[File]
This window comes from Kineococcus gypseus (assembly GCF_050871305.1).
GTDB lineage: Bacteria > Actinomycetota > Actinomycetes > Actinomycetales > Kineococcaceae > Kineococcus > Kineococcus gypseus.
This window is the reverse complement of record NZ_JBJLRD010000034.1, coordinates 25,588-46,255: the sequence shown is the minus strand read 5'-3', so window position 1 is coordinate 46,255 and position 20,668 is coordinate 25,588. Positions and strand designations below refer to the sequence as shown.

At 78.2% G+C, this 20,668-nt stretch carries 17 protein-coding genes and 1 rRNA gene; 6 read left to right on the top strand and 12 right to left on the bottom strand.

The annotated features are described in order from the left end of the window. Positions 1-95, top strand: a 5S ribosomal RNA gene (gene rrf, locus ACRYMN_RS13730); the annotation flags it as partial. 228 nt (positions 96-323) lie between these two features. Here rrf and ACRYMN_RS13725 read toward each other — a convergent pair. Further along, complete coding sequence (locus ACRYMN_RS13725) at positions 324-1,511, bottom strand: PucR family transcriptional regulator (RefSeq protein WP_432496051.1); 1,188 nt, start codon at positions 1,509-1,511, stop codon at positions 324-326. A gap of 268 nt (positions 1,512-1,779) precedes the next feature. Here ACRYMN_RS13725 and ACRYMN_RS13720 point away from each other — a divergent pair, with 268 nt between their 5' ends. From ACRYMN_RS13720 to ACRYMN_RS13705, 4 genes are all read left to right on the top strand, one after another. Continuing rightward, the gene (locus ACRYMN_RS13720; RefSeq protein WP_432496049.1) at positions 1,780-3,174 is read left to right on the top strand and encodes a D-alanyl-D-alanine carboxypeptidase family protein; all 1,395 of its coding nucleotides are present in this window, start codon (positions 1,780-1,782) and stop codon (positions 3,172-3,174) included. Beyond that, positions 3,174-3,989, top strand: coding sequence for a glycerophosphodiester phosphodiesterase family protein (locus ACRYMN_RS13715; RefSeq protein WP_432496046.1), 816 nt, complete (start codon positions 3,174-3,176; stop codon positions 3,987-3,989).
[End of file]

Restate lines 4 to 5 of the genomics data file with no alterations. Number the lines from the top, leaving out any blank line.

At 78.2% G+C, this 20,668-nt stretch carries 17 protein-coding genes and 1 rRNA gene; 6 read left to right on the top strand and 12 right to left on the bottom strand.

The annotated features are described in order from the left end of the window. Positions 1-95, top strand: a 5S ribosomal RNA gene (gene rrf, locus ACRYMN_RS13730); the annotation flags it as partial. 228 nt (positions 96-323) lie between these two features. Here rrf and ACRYMN_RS13725 read toward each other — a convergent pair. Further along, complete coding sequence (locus ACRYMN_RS13725) at positions 324-1,511, bottom strand: PucR family transcriptional regulator (RefSeq protein WP_432496051.1); 1,188 nt, start codon at positions 1,509-1,511, stop codon at positions 324-326. A gap of 268 nt (positions 1,512-1,779) precedes the next feature. Here ACRYMN_RS13725 and ACRYMN_RS13720 point away from each other — a divergent pair, with 268 nt between their 5' ends. From ACRYMN_RS13720 to ACRYMN_RS13705, 4 genes are all read left to right on the top strand, one after another. Continuing rightward, the gene (locus ACRYMN_RS13720; RefSeq protein WP_432496049.1) at positions 1,780-3,174 is read left to right on the top strand and encodes a D-alanyl-D-alanine carboxypeptidase family protein; all 1,395 of its coding nucleotides are present in this window, start codon (positions 1,780-1,782) and stop codon (positions 3,172-3,174) included. Beyond that, positions 3,174-3,989, top strand: coding sequence for a glycerophosphodiester phosphodiesterase family protein (locus ACRYMN_RS13715; RefSeq protein WP_432496046.1), 816 nt, complete (start codon positions 3,174-3,176; stop codon positions 3,987-3,989).